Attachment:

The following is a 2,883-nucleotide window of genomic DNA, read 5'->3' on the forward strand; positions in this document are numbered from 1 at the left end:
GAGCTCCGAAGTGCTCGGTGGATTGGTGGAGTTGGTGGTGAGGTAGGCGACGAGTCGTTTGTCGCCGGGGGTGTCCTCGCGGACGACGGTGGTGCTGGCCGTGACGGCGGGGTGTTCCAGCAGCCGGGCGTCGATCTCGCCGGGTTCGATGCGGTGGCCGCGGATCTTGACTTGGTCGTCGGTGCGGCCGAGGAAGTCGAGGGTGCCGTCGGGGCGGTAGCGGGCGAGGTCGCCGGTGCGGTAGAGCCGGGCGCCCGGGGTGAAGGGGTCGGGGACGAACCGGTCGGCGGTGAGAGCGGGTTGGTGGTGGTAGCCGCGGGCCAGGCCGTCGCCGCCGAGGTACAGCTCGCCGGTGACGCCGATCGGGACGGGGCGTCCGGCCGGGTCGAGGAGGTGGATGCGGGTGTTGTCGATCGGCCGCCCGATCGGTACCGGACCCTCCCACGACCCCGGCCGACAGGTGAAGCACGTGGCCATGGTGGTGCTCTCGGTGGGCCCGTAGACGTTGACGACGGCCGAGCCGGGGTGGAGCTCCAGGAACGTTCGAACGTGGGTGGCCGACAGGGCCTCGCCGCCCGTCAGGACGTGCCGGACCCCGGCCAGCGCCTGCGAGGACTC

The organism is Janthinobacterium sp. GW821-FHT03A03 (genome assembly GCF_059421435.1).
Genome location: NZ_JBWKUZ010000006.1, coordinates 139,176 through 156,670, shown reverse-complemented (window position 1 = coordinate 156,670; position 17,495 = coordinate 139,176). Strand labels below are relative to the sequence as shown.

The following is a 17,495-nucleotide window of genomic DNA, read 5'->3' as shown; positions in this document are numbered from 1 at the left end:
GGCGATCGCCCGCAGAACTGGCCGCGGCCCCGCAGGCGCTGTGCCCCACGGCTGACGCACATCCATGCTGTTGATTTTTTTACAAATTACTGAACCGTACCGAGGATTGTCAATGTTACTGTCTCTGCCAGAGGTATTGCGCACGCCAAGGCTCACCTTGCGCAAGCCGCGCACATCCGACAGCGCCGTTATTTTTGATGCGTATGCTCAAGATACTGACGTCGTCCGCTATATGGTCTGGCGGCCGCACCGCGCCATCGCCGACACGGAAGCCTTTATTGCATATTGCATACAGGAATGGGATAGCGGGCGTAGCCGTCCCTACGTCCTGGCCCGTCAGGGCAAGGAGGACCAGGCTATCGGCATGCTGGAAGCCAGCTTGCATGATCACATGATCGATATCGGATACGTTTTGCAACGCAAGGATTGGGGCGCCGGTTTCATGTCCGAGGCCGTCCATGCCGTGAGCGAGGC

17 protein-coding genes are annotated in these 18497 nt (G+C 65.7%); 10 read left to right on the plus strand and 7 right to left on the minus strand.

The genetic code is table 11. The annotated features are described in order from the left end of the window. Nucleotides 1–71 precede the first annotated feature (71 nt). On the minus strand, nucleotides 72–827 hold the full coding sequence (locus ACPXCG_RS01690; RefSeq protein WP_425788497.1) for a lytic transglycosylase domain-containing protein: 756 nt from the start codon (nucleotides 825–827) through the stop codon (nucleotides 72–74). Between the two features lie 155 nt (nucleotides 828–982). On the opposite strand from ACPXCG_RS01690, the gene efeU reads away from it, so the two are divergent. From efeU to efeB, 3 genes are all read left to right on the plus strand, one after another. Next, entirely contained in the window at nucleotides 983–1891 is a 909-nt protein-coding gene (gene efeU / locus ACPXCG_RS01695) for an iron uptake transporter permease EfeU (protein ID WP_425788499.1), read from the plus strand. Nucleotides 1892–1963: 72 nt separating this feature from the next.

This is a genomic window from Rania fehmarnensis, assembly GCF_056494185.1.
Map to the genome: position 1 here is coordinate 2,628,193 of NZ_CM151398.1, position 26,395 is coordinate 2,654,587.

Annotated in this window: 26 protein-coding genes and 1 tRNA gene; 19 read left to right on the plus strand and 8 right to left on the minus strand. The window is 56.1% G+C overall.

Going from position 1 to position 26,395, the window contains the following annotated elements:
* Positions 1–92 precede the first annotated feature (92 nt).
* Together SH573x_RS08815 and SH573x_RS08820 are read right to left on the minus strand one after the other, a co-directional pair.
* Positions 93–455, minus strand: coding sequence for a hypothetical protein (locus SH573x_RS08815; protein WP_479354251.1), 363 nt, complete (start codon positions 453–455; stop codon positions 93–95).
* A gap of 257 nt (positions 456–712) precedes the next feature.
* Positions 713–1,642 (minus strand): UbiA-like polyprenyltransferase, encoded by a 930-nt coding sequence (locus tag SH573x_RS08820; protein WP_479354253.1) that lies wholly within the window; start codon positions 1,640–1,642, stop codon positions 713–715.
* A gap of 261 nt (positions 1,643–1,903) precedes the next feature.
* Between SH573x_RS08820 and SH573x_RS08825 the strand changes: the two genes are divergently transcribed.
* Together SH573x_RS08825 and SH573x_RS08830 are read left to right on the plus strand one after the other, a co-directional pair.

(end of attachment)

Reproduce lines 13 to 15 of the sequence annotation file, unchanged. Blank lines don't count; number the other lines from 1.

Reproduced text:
* Positions 1–92 precede the first annotated feature (92 nt).
* Together SH573x_RS08815 and SH573x_RS08820 are read right to left on the minus strand one after the other, a co-directional pair.
* Positions 93–455, minus strand: coding sequence for a hypothetical protein (locus SH573x_RS08815; protein WP_479354251.1), 363 nt, complete (start codon positions 453–455; stop codon positions 93–95).